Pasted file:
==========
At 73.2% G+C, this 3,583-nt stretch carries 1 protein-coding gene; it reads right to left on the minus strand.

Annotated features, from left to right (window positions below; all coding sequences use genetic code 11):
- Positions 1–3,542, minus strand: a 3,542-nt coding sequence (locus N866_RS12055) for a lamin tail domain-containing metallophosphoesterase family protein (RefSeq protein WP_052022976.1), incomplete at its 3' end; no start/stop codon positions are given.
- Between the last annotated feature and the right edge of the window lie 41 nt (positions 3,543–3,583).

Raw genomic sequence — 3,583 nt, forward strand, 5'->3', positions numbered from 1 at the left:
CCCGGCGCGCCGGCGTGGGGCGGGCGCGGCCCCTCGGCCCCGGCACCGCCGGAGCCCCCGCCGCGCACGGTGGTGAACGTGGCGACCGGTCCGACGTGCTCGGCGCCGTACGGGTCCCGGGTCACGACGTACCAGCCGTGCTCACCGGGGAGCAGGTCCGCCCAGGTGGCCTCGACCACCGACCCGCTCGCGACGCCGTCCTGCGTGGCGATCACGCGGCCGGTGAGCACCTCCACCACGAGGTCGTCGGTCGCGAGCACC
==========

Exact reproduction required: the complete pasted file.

At 73.2% G+C, this 3,583-nt stretch carries 1 protein-coding gene; it reads right to left on the minus strand.

Annotated features, from left to right (window positions below; all coding sequences use genetic code 11):
- Positions 1–3,542, minus strand: a 3,542-nt coding sequence (locus N866_RS12055) for a lamin tail domain-containing metallophosphoesterase family protein (RefSeq protein WP_052022976.1), incomplete at its 3' end; no start/stop codon positions are given.
- Between the last annotated feature and the right edge of the window lie 41 nt (positions 3,543–3,583).

Raw genomic sequence — 3,583 nt, forward strand, 5'->3', positions numbered from 1 at the left:
CCCGGCGCGCCGGCGTGGGGCGGGCGCGGCCCCTCGGCCCCGGCACCGCCGGAGCCCCCGCCGCGCACGGTGGTGAACGTGGCGACCGGTCCGACGTGCTCGGCGCCGTACGGGTCCCGGGTCACGACGTACCAGCCGTGCTCACCGGGGAGCAGGTCCGCCCAGGTGGCCTCGACCACCGACCCGCTCGCGACGCCGTCCTGCGTGGCGATCACGCGGCCGGTGAGCACCTCCACCACGAGGTCGTCGGTCGCGAGCACC